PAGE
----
Political Connections and Insider Trading

The media, investors, and regulators often consider trading by corporate insiders to be a signal of firm value, given that insiders know their business better than do others. Although trading on material, non-public information can be illegal in the U.S., insiders may still attempt to profit from their informational advantage, as evidenced by dozens of insider trading enforcement actions each year.

Research also suggests that politically connected firms may avoid investigations by, or receive lower penalties from, regulatory agencies. And since insiders are the ones who decide to build political connections for the firms, they may do so to seek both corporate and personal benefits. In a new study, I find that politically connected corporate insiders are more likely to engage in risky insider trading. This may stem from the belief that their political connections provide some protection from the SEC.

I use political contributions as a proxy for political connections. Corporate insiders can build these connections personally (i.e., individual contributions) or through their firms (i.e., PAC contributions). For each publicly traded firm and each of its corporate insiders, in each election cycle from 1988 to 2016, I compute political connection measures based on political donation history as well as the power of the political candidates supported. Overall, about 10 percent of the firms make some political contributions to at least one candidate in an election cycle. Firms also support more candidates than do individual insiders. While a typical firm donates to about 50 candidates in each cycle, a typical insider donates to only two candidates. To examine the trading activities of these insiders, I use the sample of all their trades from 1988 to 2016.

If politically connected insiders are more likely to trade on their private information, their trades should be more profitable than those of their counterparts. Consistent with this prediction, my results show that sales by connected insiders, on average, are followed by lower returns compared with sales made by their non-connected counterparts. However, returns for politically connected and non-connected insider purchases are not significantly different. One explanation for this could be that the SEC is more likely to investigate insider sales. If political connections have some impact on insider trading, the effects should be greater for insider sales since the connections are more likely to protect them from the legal risks.

Among corporate insiders, directors and officers are more likely to possess nonpublic information relative to blockholders and outside associates. The higher insider trading profit associated with political connections is indeed concentrated among insiders classified as directors and officers. The profit is even higher for groups of senior officers who also hold a director position. This is consistent with the theory that having a CEO also serve as a director erodes the quality of corporate governance, which in turn gives insiders more opportunities to trade on their private information.

Campaign finance data show that, on average, Senate candidates receive more total dollar contributions from companies and are supported by a larger number of firms and individuals. The effect of connections to Senate candidates on insider trade performance is greater than the effect with respect to House candidates. That is, insiders appear particularly concerned with connections to Senate candidates. This may be because the Senate have more control over the selection of SEC commissioners and judges.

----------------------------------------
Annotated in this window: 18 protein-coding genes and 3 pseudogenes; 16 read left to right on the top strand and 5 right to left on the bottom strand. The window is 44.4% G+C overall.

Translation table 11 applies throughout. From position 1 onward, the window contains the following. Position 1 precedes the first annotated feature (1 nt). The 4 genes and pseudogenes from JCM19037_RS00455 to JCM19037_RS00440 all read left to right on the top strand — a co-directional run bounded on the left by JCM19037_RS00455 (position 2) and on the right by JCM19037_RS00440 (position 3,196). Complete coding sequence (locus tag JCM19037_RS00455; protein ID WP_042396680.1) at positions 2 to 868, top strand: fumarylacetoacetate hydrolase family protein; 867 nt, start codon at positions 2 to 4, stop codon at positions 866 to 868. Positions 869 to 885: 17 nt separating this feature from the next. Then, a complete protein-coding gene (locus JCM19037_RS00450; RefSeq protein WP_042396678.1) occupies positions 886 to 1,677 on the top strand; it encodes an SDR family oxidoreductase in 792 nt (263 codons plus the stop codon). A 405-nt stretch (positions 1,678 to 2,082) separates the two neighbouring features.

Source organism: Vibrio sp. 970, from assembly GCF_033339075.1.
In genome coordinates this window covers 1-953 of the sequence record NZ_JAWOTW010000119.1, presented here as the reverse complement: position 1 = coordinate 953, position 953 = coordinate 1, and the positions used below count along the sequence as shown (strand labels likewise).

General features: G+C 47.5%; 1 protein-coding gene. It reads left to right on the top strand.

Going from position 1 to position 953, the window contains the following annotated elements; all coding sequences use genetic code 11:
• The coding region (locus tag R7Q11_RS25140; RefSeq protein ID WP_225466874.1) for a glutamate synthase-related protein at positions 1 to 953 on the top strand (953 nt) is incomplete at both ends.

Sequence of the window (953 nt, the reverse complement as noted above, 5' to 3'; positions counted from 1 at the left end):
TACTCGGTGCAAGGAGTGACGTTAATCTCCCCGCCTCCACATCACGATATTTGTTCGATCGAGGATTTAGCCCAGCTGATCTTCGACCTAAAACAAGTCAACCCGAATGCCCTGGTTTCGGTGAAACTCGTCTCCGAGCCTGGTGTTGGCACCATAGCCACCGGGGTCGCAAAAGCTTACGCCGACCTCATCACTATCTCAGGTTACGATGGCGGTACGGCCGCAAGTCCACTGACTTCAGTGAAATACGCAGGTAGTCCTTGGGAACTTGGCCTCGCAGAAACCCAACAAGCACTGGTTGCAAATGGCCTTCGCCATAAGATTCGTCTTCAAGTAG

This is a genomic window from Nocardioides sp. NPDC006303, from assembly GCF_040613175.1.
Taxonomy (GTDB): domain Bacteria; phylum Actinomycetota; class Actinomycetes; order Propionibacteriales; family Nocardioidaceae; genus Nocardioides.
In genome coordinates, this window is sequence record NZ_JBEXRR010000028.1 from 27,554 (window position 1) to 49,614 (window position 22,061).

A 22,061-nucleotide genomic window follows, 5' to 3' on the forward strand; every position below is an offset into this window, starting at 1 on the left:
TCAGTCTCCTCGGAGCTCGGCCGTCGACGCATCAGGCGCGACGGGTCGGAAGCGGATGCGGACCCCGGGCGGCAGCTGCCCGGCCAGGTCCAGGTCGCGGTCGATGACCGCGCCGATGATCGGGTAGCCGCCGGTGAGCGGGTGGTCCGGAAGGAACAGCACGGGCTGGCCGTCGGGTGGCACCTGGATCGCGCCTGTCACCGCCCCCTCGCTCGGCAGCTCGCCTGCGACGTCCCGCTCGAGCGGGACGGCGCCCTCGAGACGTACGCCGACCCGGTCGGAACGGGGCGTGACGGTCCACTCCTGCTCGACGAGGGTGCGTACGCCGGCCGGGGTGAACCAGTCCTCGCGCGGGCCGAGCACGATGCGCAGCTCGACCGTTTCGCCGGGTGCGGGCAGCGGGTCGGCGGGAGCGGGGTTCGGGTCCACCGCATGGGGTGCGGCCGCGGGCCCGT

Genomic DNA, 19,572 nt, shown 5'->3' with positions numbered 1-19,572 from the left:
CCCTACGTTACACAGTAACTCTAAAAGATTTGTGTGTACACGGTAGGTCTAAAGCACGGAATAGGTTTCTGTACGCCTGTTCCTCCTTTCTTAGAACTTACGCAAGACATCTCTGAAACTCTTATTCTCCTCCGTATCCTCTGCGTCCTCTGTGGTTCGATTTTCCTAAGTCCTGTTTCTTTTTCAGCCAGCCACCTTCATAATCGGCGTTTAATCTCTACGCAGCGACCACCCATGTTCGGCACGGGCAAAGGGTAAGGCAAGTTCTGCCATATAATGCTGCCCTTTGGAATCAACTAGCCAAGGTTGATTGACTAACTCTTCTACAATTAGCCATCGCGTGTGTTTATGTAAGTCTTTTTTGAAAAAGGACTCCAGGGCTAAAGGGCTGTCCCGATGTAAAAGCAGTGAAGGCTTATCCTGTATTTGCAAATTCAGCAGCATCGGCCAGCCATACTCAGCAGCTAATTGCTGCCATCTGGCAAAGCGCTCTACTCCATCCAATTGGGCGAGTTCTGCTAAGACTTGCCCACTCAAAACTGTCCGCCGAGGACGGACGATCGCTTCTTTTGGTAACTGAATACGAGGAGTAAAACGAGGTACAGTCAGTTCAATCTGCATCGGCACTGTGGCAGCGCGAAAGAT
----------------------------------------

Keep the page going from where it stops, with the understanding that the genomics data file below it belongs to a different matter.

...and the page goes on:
Data also show that Republican candidates get more political contributions from firms and individuals. However, a lot depends on which political party is in control of the government. When the Republican (Democratic) party controls both House and Senate, connections with that party are more strongly related to the trade performance of the connected insider. When there is a separation of control (e.g., Democratic House, Republican Senate), the effects of connections with these two major parties are approximately similar.

The evidence of politically connected insiders being more likely to trade on their private information is not limited to the profitability of their trades. I also find that political connections are related to the timing of their trades. The periods before major corporate events are compelling to investors, media as well as regulators since the information asymmetry is usually high. The vast majority of charged insider trades occurs just prior to these price-sensitive firm events. However, with their connections to the politicians, insiders trade closer to these events, for example, before earnings announcements. Moreover, my evidence shows that insiders with political connections are more likely to violate the SEC trade reporting deadline.

With possible protection from politicians, corporate insiders may benefit personally from engaging in other risky activities. The main conclusion I draw from my study is that politically connected insiders are more likely to trade on their private information. This behavior often leads to poor corporate governance. Political contributions are an expense for shareholders, but they may not be in shareholders’ interest.

This post comes to us from Thuong Harvison, a PhD candidate at the University of Arizona’s Eller College of Management. It is based on her recent article, “Political Connections and Insider Trading,” available here.